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A Comprehensive Approach to the Orphan Crisis by Johnny Carr

143 million is old news.

163 million is the new number.

That’s the new number of orphaned and vulnerable children in the world today according to The United Nations Children’s Fund (UNICEF). A number that large is difficult, if not impossible, for most of us to wrap our heads around. To put it into perspective, if you wanted to see all 163 million fatherless faces for just one second, it would take you over five years without a break. It’s a pretty sobering thought.

I’ve been an orphan advocate for many years now, and not just because I do it for a living. I am the father of four children—two born to me and two adopted—and I am in the process of adopting another child. I preach sermons on adoption and talk to friends and family about the importance, blessings, and theology of adoption. I’ve given my life to adoption because I believe that it is deeply rooted in the Christian scriptures and the most practical answer to the orphan crisis.

Fortunately, many other Christians are also capturing a vision for orphans and adoption. Just this week numbers were released that showed three of the largest Christian based adoption agencies are seeing record numbers of adoptions. Many well-known Christian leaders like Rick Warren are taking up the issue. Christianity Today devoted the July 2010 cover story to adoption, and reported that it was one of the top ten theology stories of 2009. The Church is embracing the call to adopt!

[For resources to begin engaging the orphan crisis in your church, check out the Q Fatherless Initiative.]

Unfortunately, we don’t always get it right. The immediate reaction by many churches to the rapid growth of orphaned children has been to build more orphanages. Many well intentioned (and well doing) churches have taken collections and sent teams to other countries to build orphanages. But this is not an acceptable long-term environment for children in their formative years. They need a family. As I often say, “Man made orphanages for children, but God made the family for children.” While an orphanage is preferable to living on the streets, we cannot and should not be satisfied with children living the majority of their childhood in an orphanage.

At the same time, inter-country adoption is not always the answer either. As a matter of fact, only a very small percentage of the 163 million orphaned children are even legally adoptable. Among those children who are eligible, a domestic adoption program might be a better option. That’s why the Church’s strategy for orphan care cannot stop with inter-country adoption. We must consider a wide array of solutions for children, keeping their needs as the priority determinant as we develop comprehensive solutions for the orphan crisis.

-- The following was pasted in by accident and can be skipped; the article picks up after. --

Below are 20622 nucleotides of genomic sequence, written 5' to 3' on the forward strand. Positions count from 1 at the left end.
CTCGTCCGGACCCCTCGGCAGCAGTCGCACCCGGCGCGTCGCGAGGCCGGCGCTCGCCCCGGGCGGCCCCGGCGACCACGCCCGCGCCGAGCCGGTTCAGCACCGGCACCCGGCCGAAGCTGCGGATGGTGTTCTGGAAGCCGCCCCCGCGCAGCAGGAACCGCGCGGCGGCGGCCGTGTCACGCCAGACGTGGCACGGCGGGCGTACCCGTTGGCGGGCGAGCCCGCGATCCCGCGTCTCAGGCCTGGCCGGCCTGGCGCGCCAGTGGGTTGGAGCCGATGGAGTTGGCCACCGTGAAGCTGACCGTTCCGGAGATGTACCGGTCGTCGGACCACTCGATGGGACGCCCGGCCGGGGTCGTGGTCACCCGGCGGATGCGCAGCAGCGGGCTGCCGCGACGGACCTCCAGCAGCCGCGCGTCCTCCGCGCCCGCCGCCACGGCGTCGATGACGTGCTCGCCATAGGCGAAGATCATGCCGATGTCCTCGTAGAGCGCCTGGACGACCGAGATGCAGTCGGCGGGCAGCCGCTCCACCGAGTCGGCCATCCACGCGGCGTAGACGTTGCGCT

Local churches in Ethiopia, Russia, and even the underground church in some countries are rising up. We (the American church) can and should be partnering with them to care for the orphans in their communities by promoting foster care, kinship care, and domestic and inter-country adoption.

With God’s help and wise counsel, I’m convinced that the church can make a huge dent in the huge number of orphans worldwide. We have the resources, and most importantly, we have the Gospel. A good friend and director for Together for Adoption, Dan Cruver, made this statement the other day, “The Gospel is the answer to the orphan crisis, NOT the church. The church is the people through whom the answer is applied.” As we ground ourselves in the Gospel, the church is empowered to meet the physical, emotional, and spiritual needs of those who have no one to call “father” or “mother.”

Organizations like the one I work for (Bethany Christian Services) and other child welfare agencies help bring professionalism and best practices to the table, but the Body of Christ is an indispensable ingredient. They can rise up as a biblically-grounded, Gospel-infused force with the power to change everything. May the Body of Christ unloose His hands and feet to meet the most personal of needs: love, acceptance, belonging . . .

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Is your church involved in orphan care or adoption? Where do you think the church could do better / more / differently when it comes to orphans?

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Editor’s Note: The artwork featured above is a mixed media piece by Justin Clark entitled, “Orphan Friend 2”